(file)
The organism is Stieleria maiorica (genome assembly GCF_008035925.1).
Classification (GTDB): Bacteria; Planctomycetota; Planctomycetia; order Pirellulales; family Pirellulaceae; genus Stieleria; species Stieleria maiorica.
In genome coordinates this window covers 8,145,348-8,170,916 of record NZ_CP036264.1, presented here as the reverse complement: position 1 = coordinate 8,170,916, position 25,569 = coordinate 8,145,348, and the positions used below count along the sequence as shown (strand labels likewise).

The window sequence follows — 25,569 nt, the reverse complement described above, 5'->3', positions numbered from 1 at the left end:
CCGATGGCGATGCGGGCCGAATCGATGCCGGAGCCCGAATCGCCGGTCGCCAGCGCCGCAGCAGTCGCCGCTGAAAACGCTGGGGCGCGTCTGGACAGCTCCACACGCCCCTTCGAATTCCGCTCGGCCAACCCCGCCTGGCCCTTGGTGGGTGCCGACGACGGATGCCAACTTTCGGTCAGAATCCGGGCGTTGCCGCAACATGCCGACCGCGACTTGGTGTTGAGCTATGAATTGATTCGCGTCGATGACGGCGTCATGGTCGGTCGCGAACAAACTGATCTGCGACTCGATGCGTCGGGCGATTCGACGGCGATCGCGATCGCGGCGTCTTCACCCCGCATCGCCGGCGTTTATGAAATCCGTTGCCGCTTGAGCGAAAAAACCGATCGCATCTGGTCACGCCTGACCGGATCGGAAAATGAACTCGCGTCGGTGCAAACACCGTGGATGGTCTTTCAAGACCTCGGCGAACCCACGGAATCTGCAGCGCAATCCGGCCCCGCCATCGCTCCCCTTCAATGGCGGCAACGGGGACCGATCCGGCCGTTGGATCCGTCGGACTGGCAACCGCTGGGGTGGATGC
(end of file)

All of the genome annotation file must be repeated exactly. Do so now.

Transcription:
The organism is Stieleria maiorica (genome assembly GCF_008035925.1).
Classification (GTDB): Bacteria; Planctomycetota; Planctomycetia; order Pirellulales; family Pirellulaceae; genus Stieleria; species Stieleria maiorica.
In genome coordinates this window covers 8,145,348-8,170,916 of record NZ_CP036264.1, presented here as the reverse complement: position 1 = coordinate 8,170,916, position 25,569 = coordinate 8,145,348, and the positions used below count along the sequence as shown (strand labels likewise).

The window sequence follows — 25,569 nt, the reverse complement described above, 5'->3', positions numbered from 1 at the left end:
CCGATGGCGATGCGGGCCGAATCGATGCCGGAGCCCGAATCGCCGGTCGCCAGCGCCGCAGCAGTCGCCGCTGAAAACGCTGGGGCGCGTCTGGACAGCTCCACACGCCCCTTCGAATTCCGCTCGGCCAACCCCGCCTGGCCCTTGGTGGGTGCCGACGACGGATGCCAACTTTCGGTCAGAATCCGGGCGTTGCCGCAACATGCCGACCGCGACTTGGTGTTGAGCTATGAATTGATTCGCGTCGATGACGGCGTCATGGTCGGTCGCGAACAAACTGATCTGCGACTCGATGCGTCGGGCGATTCGACGGCGATCGCGATCGCGGCGTCTTCACCCCGCATCGCCGGCGTTTATGAAATCCGTTGCCGCTTGAGCGAAAAAACCGATCGCATCTGGTCACGCCTGACCGGATCGGAAAATGAACTCGCGTCGGTGCAAACACCGTGGATGGTCTTTCAAGACCTCGGCGAACCCACGGAATCTGCAGCGCAATCCGGCCCCGCCATCGCTCCCCTTCAATGGCGGCAACGGGGACCGATCCGGCCGTTGGATCCGTCGGACTGGCAACCGCTGGGGTGGATGC